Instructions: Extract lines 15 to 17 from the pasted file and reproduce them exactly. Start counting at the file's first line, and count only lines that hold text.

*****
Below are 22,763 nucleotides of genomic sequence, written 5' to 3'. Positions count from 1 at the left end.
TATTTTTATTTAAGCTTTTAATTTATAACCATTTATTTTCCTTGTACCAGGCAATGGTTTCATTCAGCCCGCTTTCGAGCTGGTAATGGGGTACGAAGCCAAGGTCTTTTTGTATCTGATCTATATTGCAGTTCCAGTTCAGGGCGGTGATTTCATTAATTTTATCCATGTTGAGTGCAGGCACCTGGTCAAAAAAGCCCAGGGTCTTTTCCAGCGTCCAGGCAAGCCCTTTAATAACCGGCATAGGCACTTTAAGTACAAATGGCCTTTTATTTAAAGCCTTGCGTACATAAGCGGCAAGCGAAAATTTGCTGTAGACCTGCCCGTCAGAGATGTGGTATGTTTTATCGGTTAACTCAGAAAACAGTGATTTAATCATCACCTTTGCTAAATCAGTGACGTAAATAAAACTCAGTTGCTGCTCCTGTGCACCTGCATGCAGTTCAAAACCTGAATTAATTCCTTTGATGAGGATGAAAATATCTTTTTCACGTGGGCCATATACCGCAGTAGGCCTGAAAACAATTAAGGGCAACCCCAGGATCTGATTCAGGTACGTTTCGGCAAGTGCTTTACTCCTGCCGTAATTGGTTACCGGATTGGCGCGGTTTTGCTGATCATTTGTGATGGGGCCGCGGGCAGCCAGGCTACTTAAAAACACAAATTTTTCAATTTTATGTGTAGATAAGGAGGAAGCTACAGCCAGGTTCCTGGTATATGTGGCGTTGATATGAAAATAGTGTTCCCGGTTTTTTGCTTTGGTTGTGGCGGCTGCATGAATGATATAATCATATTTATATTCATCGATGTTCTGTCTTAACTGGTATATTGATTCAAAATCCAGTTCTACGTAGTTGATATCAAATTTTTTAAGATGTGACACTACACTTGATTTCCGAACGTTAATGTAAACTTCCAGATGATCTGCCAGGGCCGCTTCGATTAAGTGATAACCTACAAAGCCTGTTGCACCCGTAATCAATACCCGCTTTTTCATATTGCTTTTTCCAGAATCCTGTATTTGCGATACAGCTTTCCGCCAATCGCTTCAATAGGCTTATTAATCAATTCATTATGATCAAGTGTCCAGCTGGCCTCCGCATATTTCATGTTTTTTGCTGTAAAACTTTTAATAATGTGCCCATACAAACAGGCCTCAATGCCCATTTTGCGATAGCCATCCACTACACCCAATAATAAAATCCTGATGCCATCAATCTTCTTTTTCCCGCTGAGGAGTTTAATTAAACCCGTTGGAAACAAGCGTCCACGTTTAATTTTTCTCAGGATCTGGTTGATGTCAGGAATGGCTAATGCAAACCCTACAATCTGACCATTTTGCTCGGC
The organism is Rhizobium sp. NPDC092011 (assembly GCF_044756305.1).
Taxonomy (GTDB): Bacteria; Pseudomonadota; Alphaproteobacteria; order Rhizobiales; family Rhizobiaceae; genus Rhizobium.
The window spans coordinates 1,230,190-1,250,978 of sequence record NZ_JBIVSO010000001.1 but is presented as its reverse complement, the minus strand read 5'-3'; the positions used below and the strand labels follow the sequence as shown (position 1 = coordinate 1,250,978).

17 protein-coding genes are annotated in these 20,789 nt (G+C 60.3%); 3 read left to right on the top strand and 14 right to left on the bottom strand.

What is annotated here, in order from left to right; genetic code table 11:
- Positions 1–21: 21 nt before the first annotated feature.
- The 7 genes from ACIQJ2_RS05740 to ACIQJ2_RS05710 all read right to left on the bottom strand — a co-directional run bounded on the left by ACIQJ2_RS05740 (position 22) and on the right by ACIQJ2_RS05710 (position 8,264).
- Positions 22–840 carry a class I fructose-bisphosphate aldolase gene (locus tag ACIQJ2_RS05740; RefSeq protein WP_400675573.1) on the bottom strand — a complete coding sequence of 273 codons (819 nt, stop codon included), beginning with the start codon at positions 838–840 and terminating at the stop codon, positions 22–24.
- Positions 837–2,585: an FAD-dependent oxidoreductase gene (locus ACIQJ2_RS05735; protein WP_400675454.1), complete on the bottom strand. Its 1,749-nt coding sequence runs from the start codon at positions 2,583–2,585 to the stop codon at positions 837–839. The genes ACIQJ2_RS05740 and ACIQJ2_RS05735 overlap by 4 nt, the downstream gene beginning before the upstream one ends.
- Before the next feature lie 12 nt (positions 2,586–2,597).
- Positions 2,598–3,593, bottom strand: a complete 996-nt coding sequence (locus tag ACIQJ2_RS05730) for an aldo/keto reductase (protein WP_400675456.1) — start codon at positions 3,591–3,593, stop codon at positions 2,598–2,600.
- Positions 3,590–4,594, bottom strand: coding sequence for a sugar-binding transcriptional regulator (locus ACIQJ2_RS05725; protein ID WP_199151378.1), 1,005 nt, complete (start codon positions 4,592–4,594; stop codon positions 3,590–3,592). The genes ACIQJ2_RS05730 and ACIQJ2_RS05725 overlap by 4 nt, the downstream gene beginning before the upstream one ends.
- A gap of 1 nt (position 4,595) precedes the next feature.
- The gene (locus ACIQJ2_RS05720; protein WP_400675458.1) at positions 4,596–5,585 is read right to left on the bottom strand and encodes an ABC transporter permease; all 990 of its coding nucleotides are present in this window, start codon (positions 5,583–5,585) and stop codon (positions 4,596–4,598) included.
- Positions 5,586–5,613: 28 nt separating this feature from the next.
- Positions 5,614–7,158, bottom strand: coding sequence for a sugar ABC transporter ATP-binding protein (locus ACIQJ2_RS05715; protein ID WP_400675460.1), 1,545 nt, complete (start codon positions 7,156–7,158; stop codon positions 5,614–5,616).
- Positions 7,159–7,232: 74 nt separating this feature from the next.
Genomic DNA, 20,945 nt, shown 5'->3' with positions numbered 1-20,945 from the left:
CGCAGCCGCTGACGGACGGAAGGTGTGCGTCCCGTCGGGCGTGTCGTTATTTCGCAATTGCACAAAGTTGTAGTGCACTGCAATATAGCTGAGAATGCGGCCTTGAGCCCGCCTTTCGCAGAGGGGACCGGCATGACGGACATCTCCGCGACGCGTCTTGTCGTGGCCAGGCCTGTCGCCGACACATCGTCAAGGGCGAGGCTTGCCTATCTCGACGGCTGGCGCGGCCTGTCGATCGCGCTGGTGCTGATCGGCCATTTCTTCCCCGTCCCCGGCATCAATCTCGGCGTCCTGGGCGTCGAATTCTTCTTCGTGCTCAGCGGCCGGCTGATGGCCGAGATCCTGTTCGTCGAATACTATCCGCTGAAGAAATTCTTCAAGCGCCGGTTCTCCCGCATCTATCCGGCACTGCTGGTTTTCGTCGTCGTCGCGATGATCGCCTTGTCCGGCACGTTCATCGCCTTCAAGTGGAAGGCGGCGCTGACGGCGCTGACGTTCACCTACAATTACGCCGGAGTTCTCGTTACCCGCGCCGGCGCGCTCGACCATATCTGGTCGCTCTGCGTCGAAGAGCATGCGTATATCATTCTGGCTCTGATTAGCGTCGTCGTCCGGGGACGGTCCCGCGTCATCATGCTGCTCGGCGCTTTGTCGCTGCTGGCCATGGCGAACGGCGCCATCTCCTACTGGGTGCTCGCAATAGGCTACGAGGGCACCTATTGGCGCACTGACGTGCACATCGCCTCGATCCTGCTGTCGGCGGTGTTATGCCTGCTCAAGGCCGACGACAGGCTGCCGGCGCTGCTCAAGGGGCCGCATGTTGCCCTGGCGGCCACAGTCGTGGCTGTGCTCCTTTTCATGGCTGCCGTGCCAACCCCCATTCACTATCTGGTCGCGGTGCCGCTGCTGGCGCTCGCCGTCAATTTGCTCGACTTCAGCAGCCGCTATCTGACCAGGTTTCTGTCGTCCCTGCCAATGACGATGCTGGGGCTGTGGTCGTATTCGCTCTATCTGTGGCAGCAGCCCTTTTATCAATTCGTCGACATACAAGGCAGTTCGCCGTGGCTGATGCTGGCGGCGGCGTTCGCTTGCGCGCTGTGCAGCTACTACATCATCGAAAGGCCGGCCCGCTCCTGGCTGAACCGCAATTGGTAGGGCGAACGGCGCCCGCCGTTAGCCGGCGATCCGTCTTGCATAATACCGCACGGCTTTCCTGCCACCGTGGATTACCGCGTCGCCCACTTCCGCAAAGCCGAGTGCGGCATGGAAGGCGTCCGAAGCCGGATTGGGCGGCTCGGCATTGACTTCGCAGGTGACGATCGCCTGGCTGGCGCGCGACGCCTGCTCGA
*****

- A gap of 1 nt (position 4,595) precedes the next feature.
- The gene (locus ACIQJ2_RS05720; protein WP_400675458.1) at positions 4,596–5,585 is read right to left on the bottom strand and encodes an ABC transporter permease; all 990 of its coding nucleotides are present in this window, start codon (positions 5,583–5,585) and stop codon (positions 4,596–4,598) included.
- Positions 5,586–5,613: 28 nt separating this feature from the next.